Carroll alleges that Trump sexually assaulted her in a New York City department store during the mid-1990s — an allegation that Trump has vehemently denied. Although Trump hasn’t faced any criminal charges because of that incident, Carroll filed a civil defamation lawsuit against him.
In Carroll’s defamation complaint, she argues, “When Carroll’s account was published, Trump lashed out with a series of false and defamatory statements. He denied the rape. But there was more: he also denied ever having met Carroll or even knowing who she was. Through express statements and deliberate implications, he accused Carroll of lying about the rape in order to increase book sales, carry out a political agenda, advance a conspiracy with the Democratic Party, and make money. He also deliberately implied that she had falsely accused other men of rape. For good measure, he insulted her physical appearance.”
'It was mentally destroying him': Oklahoma GOP Governor halts gender-affirming care for transgender youth
In Oklahoma, the OU Health hospital is counting on federal pandemic relief funds from the American Rescue Plan Act of 2021.
However, Republicans in that state have given OU an ultimatum: if they want to receive $108 million in Rescue Plan funds, Oklahoma Children’s Hospital will have to stop providing gender-affirming care for transgender youth.
Oklahoma's Republican Governor Kevin J. Stitt signed this into law on Tuesday.
Watch below to hear what Governor Stitt had to say about the new law Wednesday in his appearance on the conservative podcast by Clay Travis and Buck Sexton.
'It was mentally destroying him': Oklahoma GOP Governor halts gender-affirming care for transgender youth | RawStory.TV'It was mentally destroying him': Oklahoma GOP Governor halts gender-affirming care for transgender youth | RawStory.TV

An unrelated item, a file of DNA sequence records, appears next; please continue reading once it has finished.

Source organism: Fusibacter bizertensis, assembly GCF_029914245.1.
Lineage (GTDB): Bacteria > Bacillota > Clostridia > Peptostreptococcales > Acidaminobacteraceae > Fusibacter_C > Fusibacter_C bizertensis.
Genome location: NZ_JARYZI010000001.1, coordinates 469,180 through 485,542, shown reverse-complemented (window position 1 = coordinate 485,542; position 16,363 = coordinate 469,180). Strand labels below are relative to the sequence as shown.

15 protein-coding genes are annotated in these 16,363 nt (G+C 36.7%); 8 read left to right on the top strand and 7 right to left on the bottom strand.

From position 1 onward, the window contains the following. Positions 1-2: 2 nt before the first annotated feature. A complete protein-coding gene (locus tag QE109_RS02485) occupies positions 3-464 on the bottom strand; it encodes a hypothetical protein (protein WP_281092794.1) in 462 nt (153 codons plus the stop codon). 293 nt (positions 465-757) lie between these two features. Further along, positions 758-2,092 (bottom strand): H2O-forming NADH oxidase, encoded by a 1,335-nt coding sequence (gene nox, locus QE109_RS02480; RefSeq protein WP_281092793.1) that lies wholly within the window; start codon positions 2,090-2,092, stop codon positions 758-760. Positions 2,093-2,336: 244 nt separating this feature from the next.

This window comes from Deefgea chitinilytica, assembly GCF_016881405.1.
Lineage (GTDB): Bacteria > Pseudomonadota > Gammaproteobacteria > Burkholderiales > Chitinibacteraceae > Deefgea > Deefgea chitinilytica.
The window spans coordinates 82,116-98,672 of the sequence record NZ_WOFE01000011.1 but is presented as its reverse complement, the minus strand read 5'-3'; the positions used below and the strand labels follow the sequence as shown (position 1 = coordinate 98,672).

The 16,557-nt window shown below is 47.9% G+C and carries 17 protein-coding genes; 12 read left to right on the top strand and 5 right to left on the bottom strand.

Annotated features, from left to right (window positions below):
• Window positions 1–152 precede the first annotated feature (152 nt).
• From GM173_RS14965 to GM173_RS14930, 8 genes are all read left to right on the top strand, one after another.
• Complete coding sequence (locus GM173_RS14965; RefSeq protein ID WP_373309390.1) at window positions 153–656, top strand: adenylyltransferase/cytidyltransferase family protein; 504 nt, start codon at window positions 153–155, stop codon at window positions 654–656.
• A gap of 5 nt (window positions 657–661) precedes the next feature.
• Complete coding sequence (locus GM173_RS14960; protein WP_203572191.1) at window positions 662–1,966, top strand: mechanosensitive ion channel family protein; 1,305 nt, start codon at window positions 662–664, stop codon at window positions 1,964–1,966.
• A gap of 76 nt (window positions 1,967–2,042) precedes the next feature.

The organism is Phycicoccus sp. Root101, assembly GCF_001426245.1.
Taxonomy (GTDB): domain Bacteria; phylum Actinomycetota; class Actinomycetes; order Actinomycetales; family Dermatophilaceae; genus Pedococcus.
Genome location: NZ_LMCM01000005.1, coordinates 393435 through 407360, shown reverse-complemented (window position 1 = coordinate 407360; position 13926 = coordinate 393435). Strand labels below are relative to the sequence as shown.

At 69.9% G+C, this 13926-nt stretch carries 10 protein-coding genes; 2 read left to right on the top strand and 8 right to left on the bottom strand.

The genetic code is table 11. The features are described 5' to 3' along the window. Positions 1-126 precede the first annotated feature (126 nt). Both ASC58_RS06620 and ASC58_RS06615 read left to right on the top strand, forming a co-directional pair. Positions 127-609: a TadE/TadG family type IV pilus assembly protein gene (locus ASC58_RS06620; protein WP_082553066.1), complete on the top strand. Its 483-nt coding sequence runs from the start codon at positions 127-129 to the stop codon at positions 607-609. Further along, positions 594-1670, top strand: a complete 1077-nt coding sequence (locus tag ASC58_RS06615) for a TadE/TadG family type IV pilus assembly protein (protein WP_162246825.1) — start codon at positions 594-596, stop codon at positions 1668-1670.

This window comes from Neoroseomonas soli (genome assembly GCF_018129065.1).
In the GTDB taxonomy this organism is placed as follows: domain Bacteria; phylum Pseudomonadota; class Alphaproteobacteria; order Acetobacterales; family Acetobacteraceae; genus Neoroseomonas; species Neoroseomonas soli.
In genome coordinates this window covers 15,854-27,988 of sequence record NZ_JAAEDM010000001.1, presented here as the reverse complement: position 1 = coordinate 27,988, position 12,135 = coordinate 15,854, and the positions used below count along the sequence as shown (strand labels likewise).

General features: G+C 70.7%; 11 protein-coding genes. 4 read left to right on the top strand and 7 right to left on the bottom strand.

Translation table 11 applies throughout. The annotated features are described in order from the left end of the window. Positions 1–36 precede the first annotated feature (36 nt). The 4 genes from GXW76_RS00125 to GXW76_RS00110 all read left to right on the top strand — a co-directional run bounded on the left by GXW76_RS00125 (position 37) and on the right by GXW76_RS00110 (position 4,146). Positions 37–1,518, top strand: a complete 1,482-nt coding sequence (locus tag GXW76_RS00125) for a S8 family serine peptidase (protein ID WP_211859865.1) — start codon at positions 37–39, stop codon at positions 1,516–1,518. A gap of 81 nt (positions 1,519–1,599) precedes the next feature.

Washington Post reporter Kimberly Kindy, in an article published on October 4, explains, “The move, which Oklahoma Gov. Kevin J. Stitt (R) signed into law on Tuesday, marks the first time conservative state lawmakers have successfully tied gender-affirming care to the receipt of funds from the American Rescue Plan Act (ARPA), the $1.9 trillion effort to restart the economy and harden medical care during the coronavirus pandemic. Oklahoma Republicans, who were pushed into action through a campaign led by a pair of conservative podcasters, hailed the move as necessary to restrict the type of medical care for young transgender patients that has riled the party’s base this year.”
Officials for OU Health, according to Kindy, have not said “which services will halt as a result of the legislation.” Kindy reports that “parents of transgender children who are receiving care at Oklahoma Children’s Hospital say they may have to travel to Kansas or Colorado.”
One Oklahoma parent who isn’t the least bit happy about this development is Shane Poindexter, whose 14-year-old transgender son has been receiving hormone suppression drugs through OU Health.
Poindexter, interviewed by the Post, said of the treatment, “It is someplace they can go and be who they are and be accepted. Kids are bullies; it was mentally destroying him. The love and affection from that place is amazing. We don’t know what we are going to do now.”
Cathryn Oakley of the Human Rights Campaign is also highly critical of the bill that Stitt signed into law on October 4.
Oakley told the Post, “It’s so outrageous and unbelievably mean-spirited. It’s literally about COVID relief. It’s about restarting the economy.”
Kindy notes that the “push to end OU Health’s transgender care was accelerated by two conservative podcasters,” Mark Ousley and Megan Fox, who “last month began demanding action from legislators on their programs and social media.”
“The target of their ire was the Roy G. Biv Program at Oklahoma Children’s Hospital, which for the last six years, has offered mental health counseling and hormone therapy, including puberty blockers,” Kindy explains. “In a handful of cases, it has also referred patients transitioning from female to male to surgeons for mastectomies. Mark Ousley appealed to his 20,000 Twitter followers and listeners to his Oklahoma-based ‘UnWokable Podcast’ in mid-September to call on lawmakers and demand OU Health’s federal money be withheld. He was later joined by Megan Fox, a conservative podcaster who broadcast the calls she made to lawmakers and provided her 23,000 Twitter followers with scripts to do the same.”